The French call it chic, Brits would call it smart. But somehow the term ‘chic’ has been adopted for sounding ever so chic actually. It is a love affair and fascination with all aspects of French style that has been keeping the world busy persuing style in the name of ‘chic’. But recently the term chic has been so plagiarised that anything with a hint of style is being described as such. So I would like to start my own Country Lane campaign to safeguard this very specific French word.
My own introduction to French chic started as a small girl when I was taken by my French mother to Paris where we met her friend for lunch. This was the first time I can recall meeting this lady who would play a big part in my childhood and would come to define my understanding of French chic. I can remember her wearing a Mackintosh raincoat, could have been Burberry or Aquascutum, she was also wearing a Scottish kilt no doubt from The Scotch House (sadly no longer in operation but was the must go to destination shop for all Europeans wanting their own British ‘chic’), no doubt a cashmere sweater, her handbag had an Hermes scarf tied to the strap. Forgive me the rest is a bit sketchy. Suffice to say she made a huge impression on me because she dressed unlike any English ladies back home. As I grew up I would stay with her every time I went to Paris and her style remained constant despite the ebbs and flows of the ever evolving fashions that hit the world in the seventies, eighties and nineties. She was my first introduction and eventual benchmark of French chic. So how did she define this for me? She wore classic but elegant clothing that always had a nod to current trends. Her clothes always fitted her beautifully, this is key to defining French chic. My mother will always say that everything has to be well cut and tailored, otherwise ‘pret-a-porter’ altered to fit correctly. She was very faithfull to the same pieces of jewellery that she wore with everything. She often wore an Hermes scarf folded and tied at the neck. She had great deportment. Her perfume was unique to her but no doubt from one of the great French perfume houses. But her innate sense of chic was not just apparent in her dress style but also in her lifestyle. Her elegance was evident in all she did and in her home. She was a great cook and would entertain frequently and it was always a treat to be a guest at her table.
My other great source of chic observation was my late grand-mother’s neighbourhood in Paris. She lived in the ‘6eme’ St Germain-des-Pres, round the corner from two of the greatest cafes in Paris: Le Cafe Flore and Les Deux Magots, to walk by was to observe Parisians young and old all exuding style and chic. Sadly this is not so much the case today: I would suggest a trip to Bordeaux where to my delight I recently saw French ladies exuding the same chic and style that I remembered from my childhood visits to Paris.
Ines de la Fressange, in my eyes the perfect example of a modern chic Parisian, has recently published her book with the English edition due out April 6th: Parisian Chic Look Book: What Should I wear Today? Reading this is a reassuring joy as it shows how contemporary women can claim fashion and importantly dress for the everyday and for special occasions but with a heavy dose of Parisian flair and chic. There are no controversial edgy looks (keep this for the complete fashionistas she might say), but easy to wear effortless looks with a nod to contemporary fashion and with added style. The book presents six chapters with different dress dilemmas or recipes as Ines de la Fressange calls it ranging from what to wear to meet your bank manager to discuss your overdraft to what to wear on your first Tinder date, all underlined with great humour and fashion advice. I also love her top twenty fashion mistakes and no-nos: no designer head to toe look which would condemn any true Parisian as this requires sacrificing your own style. How true! No over revealing of flesh otherwise you stray into reality tv territory and many other style advice gems. So thank you Ines de la Fressange for your book and all your charming advice, order your copy now I say.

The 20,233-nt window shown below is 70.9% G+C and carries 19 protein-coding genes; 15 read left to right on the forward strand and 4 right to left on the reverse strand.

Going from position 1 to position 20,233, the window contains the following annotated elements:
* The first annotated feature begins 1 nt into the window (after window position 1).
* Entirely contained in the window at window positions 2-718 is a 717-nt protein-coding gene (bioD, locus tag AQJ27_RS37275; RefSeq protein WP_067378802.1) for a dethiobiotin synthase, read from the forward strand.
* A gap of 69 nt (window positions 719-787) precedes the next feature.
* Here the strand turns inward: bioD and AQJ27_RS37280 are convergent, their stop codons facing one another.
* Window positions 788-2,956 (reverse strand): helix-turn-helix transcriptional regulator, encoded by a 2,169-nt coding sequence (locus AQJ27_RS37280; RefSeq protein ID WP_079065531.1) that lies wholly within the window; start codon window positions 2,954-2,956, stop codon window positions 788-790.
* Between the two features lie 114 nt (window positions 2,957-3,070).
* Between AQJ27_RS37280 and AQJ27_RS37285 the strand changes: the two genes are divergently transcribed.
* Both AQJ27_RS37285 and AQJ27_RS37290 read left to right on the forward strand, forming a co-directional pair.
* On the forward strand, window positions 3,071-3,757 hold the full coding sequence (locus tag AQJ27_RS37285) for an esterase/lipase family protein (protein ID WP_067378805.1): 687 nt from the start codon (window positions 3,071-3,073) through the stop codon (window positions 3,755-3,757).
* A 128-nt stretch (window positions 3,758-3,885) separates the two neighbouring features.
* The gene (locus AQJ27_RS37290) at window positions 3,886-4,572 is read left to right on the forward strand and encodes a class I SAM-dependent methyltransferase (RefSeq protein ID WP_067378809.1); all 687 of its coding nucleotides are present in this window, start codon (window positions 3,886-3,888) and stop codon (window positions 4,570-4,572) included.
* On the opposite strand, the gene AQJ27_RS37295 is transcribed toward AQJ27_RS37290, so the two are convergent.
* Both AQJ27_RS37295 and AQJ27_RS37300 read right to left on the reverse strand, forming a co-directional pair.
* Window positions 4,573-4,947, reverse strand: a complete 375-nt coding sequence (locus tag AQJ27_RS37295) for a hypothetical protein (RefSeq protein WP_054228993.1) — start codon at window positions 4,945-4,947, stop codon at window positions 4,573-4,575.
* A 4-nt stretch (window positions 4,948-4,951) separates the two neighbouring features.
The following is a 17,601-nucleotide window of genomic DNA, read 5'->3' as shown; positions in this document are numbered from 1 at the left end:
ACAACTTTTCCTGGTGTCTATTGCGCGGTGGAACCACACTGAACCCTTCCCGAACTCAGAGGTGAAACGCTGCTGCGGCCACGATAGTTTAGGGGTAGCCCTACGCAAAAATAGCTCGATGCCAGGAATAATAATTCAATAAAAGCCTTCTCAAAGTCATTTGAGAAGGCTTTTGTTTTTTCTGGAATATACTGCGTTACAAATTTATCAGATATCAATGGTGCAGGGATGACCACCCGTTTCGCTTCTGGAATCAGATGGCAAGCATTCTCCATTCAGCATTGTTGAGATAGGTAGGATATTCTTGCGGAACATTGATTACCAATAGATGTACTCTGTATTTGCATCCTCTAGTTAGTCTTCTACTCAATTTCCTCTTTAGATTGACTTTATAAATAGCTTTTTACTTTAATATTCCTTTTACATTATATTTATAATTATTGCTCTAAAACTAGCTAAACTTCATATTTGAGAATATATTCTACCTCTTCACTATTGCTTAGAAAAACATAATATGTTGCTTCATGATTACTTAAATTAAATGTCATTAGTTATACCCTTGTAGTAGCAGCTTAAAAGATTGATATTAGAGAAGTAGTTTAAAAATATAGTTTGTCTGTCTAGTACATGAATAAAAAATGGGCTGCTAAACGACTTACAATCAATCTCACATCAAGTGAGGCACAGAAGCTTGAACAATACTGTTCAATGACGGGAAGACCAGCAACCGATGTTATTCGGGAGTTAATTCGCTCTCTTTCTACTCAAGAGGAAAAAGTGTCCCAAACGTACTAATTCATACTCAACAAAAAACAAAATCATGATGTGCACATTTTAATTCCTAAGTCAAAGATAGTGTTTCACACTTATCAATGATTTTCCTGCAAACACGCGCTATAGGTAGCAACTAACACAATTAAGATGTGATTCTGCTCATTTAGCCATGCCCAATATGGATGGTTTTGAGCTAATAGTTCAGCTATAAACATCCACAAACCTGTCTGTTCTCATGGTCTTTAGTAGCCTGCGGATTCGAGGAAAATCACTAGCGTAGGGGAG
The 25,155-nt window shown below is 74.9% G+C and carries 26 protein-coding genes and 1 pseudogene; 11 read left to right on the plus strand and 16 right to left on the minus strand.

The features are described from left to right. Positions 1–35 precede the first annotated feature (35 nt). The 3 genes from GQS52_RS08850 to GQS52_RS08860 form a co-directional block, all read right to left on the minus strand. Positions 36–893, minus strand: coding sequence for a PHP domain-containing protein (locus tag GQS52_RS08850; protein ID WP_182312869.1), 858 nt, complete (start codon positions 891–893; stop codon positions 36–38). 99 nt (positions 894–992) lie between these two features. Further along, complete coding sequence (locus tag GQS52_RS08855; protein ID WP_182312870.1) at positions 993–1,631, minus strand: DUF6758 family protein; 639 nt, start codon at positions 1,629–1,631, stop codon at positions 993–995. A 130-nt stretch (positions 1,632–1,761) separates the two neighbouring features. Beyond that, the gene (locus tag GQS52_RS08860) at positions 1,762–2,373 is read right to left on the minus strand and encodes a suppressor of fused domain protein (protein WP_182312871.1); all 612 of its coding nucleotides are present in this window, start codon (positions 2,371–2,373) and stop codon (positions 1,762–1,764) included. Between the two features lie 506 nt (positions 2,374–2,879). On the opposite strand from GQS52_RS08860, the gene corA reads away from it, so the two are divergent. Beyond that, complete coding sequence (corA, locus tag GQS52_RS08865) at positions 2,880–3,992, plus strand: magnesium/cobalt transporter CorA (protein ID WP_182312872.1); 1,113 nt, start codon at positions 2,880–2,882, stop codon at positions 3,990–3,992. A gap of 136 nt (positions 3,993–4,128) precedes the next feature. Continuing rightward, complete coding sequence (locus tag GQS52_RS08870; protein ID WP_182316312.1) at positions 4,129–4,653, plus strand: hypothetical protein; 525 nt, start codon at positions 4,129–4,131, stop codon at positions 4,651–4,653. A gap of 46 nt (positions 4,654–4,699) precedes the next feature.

So Country Lane’s guide to modern chic:
- classic but never boring
- requires refinement and flair, not always a given but crucial
- buying the best quality within personal budget, no frivolous shopping but careful thought out purchases
- effortless and presentable, no scruffiness
- knowing how to best dress your body: highlighting the advantages and covering up the perceived flaws
- making sure that clothes always fit properly
- not slavishly following fashion, being stylish or a die- hard fashionista does not equate chic
- confident in making personal style choices
- outfits are beautifully coordinated with all elements of an outfit complimenting
- accessories are carefully chosen, simple and of the best quality
- the devil is always in the detail: no scuffed shoes, grooming simple and polished, clothes pressed
- chic also is an attitude that carries over into personal lifestyle
- deportment and good manners go hand in hand with true chic
- have an understanding of culture; most Parisian women are up to date on all cultural matters and can you give the low down on the must see art exhibitions, films, theatre and books to read
Chic icons include: Diana Vreeland, Audrey Hepburn, Jackie Kennedy, C.Z. Guest, Wallis Simpson, Catherine Deneuve, Coco Chanel, Carolyn Bessett-Kennedy, Nan Kempner
Modern chic icons include: Ines de la Fressange, Anna Wintour, Emmanuelle Alt, Nathalie Massenet
Modern chic icon in the making: Alexa Chung for having her own unique style and so looking forward to seeing how her style evolves as she gets older.
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All images courtesy of Pinterest.